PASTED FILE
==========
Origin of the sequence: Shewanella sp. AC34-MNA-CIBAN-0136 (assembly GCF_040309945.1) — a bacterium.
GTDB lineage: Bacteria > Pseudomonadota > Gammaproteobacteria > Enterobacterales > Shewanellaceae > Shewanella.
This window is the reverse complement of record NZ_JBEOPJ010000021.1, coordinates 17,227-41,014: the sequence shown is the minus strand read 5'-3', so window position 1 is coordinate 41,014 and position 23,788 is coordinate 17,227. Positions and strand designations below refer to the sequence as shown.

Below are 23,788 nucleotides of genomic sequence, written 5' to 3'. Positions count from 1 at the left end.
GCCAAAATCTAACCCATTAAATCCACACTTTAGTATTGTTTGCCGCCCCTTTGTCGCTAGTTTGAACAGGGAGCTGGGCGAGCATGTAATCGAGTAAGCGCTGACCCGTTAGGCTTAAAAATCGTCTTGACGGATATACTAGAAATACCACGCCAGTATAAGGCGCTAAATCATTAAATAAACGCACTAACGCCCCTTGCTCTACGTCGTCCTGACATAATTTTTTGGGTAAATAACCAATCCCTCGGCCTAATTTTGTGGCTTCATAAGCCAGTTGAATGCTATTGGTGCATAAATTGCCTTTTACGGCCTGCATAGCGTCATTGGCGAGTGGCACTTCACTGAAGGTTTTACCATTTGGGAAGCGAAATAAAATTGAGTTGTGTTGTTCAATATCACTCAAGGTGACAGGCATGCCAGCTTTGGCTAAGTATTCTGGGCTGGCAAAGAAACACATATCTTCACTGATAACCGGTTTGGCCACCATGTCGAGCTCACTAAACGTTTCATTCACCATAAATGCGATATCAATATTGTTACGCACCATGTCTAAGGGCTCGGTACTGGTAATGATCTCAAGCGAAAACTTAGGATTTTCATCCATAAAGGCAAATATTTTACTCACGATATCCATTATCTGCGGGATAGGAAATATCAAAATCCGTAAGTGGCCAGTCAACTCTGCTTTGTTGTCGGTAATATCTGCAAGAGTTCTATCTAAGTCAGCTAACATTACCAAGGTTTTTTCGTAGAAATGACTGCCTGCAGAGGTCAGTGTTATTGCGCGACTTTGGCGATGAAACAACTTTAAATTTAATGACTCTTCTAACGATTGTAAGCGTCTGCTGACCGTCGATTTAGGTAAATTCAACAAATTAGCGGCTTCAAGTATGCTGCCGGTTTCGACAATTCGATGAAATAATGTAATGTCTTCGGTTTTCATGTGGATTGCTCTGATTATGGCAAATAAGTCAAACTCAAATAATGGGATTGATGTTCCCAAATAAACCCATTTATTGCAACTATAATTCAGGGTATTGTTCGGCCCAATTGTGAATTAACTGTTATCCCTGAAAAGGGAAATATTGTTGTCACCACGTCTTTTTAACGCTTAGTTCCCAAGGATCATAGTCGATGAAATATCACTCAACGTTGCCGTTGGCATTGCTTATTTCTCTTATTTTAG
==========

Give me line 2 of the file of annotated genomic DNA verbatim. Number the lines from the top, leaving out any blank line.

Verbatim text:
GTDB lineage: Bacteria > Pseudomonadota > Gammaproteobacteria > Enterobacterales > Shewanellaceae > Shewanella.